Aging conglomerate General Electric (NYSE:GE) has been working hard to pivot toward its next act, but the third quarter was not one in which its efforts showed the hoped-for results. The forecasts weren't very optimistic to start with, and the company still didn't meet them. Worse yet, it cut its dividend payout from $0.12 per share to $0.01. That has to sting.
But as MarketFoolery host Chris Hill and senior analyst Taylor Muckerman discuss in this segment of the podcast, GE has some pressing matters to take care of, and the $4 billion it will save thanks to that dividend cut will go directly towards addressing them. The duo talk about its probable strategies, its power division difficulties, and more.
A full transcript follows the video.
This video was recorded on Oct. 30, 2018.
Chris Hill: General Electric's third quarter profits and revenue came in lower than expected, and let's face it, the expectations were not that high to begin with. You tell me, what's the headline here? Is it that? Or is it the fact that the quarterly dividend has been cut from $0.12 a share to $0.01 per share?
Taylor Muckerman: Yeah, that stings a little bit. They say it's going to save them about $3.9 billion. So, as a shareholder, I think that's a good thing. The dividend yield hasn't been enough to keep up with the share price decline. Even though you were getting that few percent over a year, you're still down 50% depending on when you invested in this company. I think to move forward, they're going to need that $4 billion. They have to handle the insurance claims on their GE Capital, which could be up to $15 billion. The Power business, which is their largest, still down 33% in sales in the quarter, and turned into an operating loss. This business is definitely still struggling. They could use that $4 billion. I think that they could hopefully put it to better use.
They're going to have a full investor update early 2019, similar to what Flannery did. The new CEO, Culp, he's going to come out and lay out his plan. So far, it seems like they're still going to continue selling off the Transportation business, spinning off the Healthcare, and paring down their two-thirds ownership of Baker Hughes. Maybe that changes early 2019, when they announce their plans moving forward under the new leadership. But, yeah, I don't think the dividend cut is a negative thing. I think it had to happen.
Hill: It's absolutely the right move. Larry Culp has been CEO for about an hour and a half, I'm sure he and his team are fully aware of the fact that there's a whole swath of investors, institutional and individual, who look to dividend-paying stocks, and when those stocks stop paying dividends or significantly cut their dividends, they're going to jump ship. Larry Culp isn't waiting until 2019 to at least share some of his plans. Part of his plans was taking the Power division and splitting it into two separate units. One is going to be gas products and services. The other is going to be nuclear power conversion, grid solutions. I don't know anything about that business, but I have to imagine that if nothing else, this is going to provide greater insight into those divisions.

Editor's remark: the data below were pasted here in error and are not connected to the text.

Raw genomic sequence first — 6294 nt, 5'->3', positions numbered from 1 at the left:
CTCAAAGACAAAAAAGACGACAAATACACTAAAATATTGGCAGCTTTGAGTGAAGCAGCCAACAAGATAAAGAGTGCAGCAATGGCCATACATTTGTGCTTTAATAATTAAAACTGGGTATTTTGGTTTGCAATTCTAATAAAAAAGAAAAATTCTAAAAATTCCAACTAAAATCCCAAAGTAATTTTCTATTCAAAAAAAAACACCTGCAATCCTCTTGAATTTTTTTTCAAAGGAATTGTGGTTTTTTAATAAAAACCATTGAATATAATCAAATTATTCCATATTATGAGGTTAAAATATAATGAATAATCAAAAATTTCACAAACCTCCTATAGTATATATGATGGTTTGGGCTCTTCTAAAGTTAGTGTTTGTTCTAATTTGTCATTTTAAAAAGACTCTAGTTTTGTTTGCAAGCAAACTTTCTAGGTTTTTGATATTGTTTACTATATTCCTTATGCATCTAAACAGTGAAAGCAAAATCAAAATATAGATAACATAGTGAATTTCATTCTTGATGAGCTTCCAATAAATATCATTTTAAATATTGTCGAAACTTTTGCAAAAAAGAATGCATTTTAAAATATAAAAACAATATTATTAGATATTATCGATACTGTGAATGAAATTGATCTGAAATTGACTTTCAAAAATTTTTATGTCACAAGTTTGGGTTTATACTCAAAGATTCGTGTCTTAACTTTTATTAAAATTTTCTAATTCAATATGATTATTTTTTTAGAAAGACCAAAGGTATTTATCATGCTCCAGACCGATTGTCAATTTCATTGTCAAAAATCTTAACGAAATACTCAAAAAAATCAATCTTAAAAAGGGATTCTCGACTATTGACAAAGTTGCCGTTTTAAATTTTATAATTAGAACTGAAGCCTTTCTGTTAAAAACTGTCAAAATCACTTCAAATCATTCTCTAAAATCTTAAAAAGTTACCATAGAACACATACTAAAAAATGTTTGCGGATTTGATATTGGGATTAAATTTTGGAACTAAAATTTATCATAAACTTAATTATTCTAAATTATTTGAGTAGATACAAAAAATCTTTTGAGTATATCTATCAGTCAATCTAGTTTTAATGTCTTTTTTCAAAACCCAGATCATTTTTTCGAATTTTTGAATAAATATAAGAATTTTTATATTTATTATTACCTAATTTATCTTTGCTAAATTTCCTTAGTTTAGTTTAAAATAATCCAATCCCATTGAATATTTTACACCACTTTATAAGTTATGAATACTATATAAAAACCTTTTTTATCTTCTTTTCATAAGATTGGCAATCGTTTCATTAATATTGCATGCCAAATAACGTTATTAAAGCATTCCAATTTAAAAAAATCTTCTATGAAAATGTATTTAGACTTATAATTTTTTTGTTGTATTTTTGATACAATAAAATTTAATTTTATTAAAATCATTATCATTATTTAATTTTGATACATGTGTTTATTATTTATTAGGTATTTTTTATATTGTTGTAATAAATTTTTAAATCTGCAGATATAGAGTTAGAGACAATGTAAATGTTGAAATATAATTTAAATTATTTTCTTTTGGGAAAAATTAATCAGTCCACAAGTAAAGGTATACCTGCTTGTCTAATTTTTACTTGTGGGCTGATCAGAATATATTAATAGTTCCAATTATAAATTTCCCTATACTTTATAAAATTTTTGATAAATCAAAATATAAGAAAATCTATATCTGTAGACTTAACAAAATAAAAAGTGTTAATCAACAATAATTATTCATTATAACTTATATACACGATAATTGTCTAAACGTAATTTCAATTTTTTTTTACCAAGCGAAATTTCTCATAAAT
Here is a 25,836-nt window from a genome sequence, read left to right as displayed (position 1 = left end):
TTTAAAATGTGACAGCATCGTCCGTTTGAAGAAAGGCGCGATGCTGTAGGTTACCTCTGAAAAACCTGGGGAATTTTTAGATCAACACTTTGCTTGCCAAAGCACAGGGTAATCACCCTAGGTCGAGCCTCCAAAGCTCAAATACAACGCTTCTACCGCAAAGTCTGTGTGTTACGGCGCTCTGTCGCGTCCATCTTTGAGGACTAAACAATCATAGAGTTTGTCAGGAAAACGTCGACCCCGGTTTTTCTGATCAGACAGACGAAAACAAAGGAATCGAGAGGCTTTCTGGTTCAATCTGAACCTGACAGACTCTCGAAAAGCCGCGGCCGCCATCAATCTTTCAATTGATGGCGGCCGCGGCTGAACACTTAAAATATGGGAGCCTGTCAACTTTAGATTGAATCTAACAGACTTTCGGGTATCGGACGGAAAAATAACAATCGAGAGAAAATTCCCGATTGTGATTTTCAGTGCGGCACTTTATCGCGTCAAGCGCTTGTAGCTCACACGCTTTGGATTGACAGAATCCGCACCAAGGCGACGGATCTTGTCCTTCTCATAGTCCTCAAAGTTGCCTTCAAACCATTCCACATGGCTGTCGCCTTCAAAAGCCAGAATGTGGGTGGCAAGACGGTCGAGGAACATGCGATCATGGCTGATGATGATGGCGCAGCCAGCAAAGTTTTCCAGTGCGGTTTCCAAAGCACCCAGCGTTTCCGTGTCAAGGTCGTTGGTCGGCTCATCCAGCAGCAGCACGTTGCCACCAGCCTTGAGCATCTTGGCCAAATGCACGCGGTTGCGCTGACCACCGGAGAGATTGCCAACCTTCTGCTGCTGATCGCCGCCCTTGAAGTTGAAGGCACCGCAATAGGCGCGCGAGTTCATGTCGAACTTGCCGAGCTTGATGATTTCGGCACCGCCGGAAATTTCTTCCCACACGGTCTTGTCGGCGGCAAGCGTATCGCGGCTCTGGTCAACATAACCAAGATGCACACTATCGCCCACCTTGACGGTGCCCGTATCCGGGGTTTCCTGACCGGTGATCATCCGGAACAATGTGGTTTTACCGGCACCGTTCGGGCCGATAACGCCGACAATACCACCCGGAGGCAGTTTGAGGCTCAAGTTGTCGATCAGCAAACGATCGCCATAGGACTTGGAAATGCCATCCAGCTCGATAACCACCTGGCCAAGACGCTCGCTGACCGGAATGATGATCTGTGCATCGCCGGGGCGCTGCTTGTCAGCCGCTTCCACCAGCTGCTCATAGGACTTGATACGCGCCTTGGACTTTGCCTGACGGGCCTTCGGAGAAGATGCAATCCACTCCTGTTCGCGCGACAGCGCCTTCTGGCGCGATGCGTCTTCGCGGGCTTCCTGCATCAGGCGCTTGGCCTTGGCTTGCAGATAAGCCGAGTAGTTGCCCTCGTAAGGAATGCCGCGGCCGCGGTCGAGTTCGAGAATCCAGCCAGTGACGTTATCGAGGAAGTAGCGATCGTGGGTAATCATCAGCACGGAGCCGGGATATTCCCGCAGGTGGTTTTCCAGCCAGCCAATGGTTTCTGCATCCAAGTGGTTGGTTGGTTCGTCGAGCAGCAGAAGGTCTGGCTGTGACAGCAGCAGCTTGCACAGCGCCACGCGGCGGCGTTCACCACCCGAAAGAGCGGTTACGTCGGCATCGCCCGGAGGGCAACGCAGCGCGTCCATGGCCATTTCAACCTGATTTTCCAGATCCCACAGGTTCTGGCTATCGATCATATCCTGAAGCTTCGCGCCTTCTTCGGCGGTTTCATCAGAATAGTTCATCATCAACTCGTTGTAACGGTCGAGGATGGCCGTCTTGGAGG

Muckerman: Yeah, to see how they're doing, and also hopefully some greater focus within the divisions for the employees themselves and management. I do think it makes sense to split them. Natural gas turbines and steam and nuclear are two vastly different businesses. No real reason why they need to be combined, other than they're power-generating. Natural gas, kind of struggling. Seems to be a lot of supply out there vs. the demand for these natural gas turbines. They did have a little hiccup with Exelon and one of their nuclear turbines that had some faulty equipment, so they had to go out there and shut that plant down. That's a bad look for them in a sector that's quite dangerous, with nuclear power, when you're talking about a malfunctioning unit there. They get that turned around. But, down 33% in your biggest division, that hurts, especially as long as they've been around.
Hill: One other thing that caught my attention, before we move on to the big oil stocks, Larry Culp kind of drew a line in the sand, talking about, "We're not raising money. We have no plans to do any sort of capital raise." I really hope they don't have to, because they don't appear to have a lot of other financial levers they can pull. They've already cut the dividend down to $0.01. It's not like they have a lot of other options.
Muckerman: Yeah, we'll see if that $4 billion can carry them. If they have to go hit the debt markets ... and, issuing equity when your share price is down this far, not a good look, either. Hate to see him have to rebuff on his word this early in the game.
Chris Hill has no position in any of the stocks mentioned. Taylor Muckerman owns shares of General Electric. The Motley Fool has no position in any of the stocks mentioned. The Motley Fool has a disclosure policy.